University House, ANU has produced a brochure about the set of commissioned tapestries between 2004 and 2007.
CONTACT US FOR A COPY OF THE BROCHURE:
|Telephone:||(02) 6125 5211|
|Free call:||1800 814 864|
|International Telephone:||+ 61 2 6125 5211|
|Facsimile:||(02) 6125 5252|
|International Facsimile:||+ 61 2 6125 5252|
|Address:||University House |
The Australian National University
Cnr Balmain Cr & Liversidge St
|Postal Address:||GPO Box 1535 |
CANBERRA ACT 2601
Sunday, September 12, 2010
13 – 30 September 2010
Opening:Thursday 16 September 5.30pm
Opening Speaker: Avi Amesbury
An exhibition project spanning the textile departments of The Australian
National University, Australia, Novia University of Applied Arts, Finland and
University of Cumbria, UK and their associated communities of graduates and
School of Art Foyer Gallery Canberra
An international textile exhibition project spanning countries and continents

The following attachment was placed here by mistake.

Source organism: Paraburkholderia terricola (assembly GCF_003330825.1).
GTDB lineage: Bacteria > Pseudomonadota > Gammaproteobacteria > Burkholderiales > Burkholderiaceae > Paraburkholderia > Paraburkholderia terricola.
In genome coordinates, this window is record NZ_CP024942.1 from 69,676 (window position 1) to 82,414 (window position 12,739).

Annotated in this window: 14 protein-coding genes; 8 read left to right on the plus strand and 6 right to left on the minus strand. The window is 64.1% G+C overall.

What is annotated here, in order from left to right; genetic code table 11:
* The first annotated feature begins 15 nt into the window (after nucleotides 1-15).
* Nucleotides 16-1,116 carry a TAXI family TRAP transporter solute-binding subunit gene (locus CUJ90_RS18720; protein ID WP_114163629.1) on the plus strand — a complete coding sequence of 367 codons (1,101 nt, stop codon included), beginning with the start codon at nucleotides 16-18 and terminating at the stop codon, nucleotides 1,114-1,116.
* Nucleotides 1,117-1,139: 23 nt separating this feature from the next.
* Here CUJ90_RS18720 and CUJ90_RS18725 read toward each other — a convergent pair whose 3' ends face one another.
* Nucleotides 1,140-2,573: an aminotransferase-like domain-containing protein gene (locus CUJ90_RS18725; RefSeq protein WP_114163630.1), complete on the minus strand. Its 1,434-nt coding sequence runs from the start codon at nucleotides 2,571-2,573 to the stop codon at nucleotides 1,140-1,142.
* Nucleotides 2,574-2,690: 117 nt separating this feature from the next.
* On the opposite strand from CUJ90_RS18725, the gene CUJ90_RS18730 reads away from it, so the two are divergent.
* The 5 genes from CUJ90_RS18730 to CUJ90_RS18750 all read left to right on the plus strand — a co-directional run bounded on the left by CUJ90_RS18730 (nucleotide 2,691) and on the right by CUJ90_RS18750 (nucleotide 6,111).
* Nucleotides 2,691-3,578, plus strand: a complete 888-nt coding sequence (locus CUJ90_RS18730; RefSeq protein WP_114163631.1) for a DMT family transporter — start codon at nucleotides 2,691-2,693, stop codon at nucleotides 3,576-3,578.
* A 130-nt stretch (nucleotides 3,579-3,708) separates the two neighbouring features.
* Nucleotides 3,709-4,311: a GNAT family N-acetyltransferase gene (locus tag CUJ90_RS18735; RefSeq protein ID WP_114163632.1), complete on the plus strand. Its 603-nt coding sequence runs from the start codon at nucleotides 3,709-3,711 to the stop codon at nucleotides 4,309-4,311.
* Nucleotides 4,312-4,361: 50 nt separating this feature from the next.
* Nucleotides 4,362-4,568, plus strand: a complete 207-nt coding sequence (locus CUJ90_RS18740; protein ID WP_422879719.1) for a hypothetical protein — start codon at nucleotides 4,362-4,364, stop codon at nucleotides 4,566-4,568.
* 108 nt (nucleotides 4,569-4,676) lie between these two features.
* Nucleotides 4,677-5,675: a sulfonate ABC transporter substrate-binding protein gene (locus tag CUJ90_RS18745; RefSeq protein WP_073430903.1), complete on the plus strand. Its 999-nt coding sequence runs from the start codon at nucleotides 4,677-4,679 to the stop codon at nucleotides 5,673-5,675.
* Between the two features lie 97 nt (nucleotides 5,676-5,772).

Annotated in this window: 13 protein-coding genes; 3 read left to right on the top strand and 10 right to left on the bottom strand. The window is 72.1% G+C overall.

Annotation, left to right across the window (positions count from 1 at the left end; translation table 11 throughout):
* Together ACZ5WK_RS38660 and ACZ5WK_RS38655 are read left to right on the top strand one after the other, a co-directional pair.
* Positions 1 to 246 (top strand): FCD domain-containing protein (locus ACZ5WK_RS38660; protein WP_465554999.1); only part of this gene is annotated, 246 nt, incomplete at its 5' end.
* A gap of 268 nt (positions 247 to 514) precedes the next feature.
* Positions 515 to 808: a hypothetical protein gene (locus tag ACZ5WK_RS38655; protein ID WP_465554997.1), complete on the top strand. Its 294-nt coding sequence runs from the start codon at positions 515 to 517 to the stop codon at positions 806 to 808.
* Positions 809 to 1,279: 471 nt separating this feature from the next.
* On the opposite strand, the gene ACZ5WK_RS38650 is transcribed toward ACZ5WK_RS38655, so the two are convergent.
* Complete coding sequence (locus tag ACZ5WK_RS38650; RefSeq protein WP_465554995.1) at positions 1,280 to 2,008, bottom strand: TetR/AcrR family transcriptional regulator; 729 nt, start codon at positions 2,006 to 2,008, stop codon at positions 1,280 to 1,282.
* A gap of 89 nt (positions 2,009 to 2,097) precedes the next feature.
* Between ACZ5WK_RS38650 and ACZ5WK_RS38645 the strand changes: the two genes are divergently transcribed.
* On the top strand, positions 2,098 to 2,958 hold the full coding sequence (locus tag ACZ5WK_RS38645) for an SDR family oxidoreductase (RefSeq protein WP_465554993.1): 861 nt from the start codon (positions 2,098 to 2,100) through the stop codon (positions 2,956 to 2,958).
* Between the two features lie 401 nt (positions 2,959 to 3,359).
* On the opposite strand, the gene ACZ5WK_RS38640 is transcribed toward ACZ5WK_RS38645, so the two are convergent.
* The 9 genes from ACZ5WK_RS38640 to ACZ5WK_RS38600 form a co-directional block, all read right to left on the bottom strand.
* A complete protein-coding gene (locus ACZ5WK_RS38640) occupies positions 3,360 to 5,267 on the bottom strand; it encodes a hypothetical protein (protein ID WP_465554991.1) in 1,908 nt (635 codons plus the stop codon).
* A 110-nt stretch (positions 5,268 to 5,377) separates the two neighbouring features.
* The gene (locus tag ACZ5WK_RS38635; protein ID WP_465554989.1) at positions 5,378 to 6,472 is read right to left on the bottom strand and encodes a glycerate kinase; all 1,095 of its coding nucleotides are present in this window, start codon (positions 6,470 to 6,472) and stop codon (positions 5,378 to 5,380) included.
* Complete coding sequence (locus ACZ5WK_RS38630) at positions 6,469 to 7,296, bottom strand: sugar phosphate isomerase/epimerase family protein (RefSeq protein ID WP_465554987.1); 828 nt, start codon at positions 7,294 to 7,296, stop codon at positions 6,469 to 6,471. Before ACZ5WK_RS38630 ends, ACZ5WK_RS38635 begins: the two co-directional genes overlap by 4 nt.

‘NETS’ is a global project across the textile departments of three universities: University of Cumbria (UK), Novia University of Applied Sciences (Finland), Australia National University, Canberra (Australia). The project aims to build connections between textile departments within higher education and explore new collaborative forms of education through textile practice.
Textile based production, the mother of both technology and modern design, is one of the oldest industries in the world. ‘NETS’ is a joint global venture between three universities with the aim of exploring current issues through textile practice and to raise the profile of textiles education internationally.
‘NETS’ believes in creativity, imagination and collaboration. By nurturing a functioning network between different textile institutions, we can celebrate the diversity of artistic power, dynamics and optimism of textile practice.